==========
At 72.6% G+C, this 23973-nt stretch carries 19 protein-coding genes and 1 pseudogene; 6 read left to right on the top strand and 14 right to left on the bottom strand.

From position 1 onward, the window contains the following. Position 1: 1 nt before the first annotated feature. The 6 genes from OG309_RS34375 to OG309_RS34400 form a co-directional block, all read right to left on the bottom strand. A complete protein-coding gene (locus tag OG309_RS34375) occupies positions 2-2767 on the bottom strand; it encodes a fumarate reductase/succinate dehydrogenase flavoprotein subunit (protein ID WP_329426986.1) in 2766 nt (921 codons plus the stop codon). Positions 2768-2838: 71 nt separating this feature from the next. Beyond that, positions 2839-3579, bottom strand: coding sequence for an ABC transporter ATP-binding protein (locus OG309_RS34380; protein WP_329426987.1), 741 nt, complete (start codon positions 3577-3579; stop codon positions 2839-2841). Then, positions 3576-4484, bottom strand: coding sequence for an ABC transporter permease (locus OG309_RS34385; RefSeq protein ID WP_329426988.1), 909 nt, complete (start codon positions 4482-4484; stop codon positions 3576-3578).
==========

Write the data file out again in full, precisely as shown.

At 72.6% G+C, this 23973-nt stretch carries 19 protein-coding genes and 1 pseudogene; 6 read left to right on the top strand and 14 right to left on the bottom strand.

From position 1 onward, the window contains the following. Position 1: 1 nt before the first annotated feature. The 6 genes from OG309_RS34375 to OG309_RS34400 form a co-directional block, all read right to left on the bottom strand. A complete protein-coding gene (locus tag OG309_RS34375) occupies positions 2-2767 on the bottom strand; it encodes a fumarate reductase/succinate dehydrogenase flavoprotein subunit (protein ID WP_329426986.1) in 2766 nt (921 codons plus the stop codon). Positions 2768-2838: 71 nt separating this feature from the next. Beyond that, positions 2839-3579, bottom strand: coding sequence for an ABC transporter ATP-binding protein (locus OG309_RS34380; protein WP_329426987.1), 741 nt, complete (start codon positions 3577-3579; stop codon positions 2839-2841). Then, positions 3576-4484, bottom strand: coding sequence for an ABC transporter permease (locus OG309_RS34385; RefSeq protein ID WP_329426988.1), 909 nt, complete (start codon positions 4482-4484; stop codon positions 3576-3578).